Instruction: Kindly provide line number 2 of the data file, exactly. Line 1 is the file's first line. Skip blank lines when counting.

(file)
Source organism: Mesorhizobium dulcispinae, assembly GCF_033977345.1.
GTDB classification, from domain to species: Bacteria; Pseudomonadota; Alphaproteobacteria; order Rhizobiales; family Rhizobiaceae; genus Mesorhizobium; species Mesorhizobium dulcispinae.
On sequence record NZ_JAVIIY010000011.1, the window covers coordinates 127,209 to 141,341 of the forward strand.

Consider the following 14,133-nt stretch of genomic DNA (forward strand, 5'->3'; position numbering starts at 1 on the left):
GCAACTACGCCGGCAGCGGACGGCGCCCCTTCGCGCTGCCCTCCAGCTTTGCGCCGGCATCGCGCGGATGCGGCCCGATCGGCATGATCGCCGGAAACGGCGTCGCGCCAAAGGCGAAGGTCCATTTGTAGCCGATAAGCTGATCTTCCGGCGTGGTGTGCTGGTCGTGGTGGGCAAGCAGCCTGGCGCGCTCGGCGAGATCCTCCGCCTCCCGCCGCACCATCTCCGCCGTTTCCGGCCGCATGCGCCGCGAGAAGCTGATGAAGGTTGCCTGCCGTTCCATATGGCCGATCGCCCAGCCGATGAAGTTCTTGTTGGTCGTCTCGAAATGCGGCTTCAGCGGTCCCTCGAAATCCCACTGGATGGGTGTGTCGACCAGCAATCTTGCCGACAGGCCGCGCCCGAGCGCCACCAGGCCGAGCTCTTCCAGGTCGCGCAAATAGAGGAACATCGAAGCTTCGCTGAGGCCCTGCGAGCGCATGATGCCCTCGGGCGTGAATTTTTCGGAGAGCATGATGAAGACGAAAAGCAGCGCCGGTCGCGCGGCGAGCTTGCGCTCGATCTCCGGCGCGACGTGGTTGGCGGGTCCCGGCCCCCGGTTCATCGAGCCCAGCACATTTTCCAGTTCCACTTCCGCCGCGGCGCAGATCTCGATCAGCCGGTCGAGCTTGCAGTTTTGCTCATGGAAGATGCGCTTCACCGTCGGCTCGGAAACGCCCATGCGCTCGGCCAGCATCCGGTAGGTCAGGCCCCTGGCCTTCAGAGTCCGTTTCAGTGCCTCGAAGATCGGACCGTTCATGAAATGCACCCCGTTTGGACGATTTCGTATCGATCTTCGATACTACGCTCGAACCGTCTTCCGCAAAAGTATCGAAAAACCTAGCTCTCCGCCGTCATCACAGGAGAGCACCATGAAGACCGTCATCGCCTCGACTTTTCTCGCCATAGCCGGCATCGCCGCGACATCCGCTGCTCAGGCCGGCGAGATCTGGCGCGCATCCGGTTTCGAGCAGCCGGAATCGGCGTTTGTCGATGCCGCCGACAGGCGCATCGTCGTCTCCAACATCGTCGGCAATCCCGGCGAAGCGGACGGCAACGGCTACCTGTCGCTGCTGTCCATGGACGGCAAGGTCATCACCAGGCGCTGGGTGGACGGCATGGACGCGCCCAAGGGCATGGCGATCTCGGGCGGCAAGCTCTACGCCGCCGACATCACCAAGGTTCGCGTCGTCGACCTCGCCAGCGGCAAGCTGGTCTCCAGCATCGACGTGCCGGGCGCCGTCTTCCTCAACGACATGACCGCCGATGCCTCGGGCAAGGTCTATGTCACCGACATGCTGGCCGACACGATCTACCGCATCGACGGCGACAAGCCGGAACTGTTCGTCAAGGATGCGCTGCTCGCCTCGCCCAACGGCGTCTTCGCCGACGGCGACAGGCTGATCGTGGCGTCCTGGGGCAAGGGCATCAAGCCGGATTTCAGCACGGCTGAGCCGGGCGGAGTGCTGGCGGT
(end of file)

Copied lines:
GTDB classification, from domain to species: Bacteria; Pseudomonadota; Alphaproteobacteria; order Rhizobiales; family Rhizobiaceae; genus Mesorhizobium; species Mesorhizobium dulcispinae.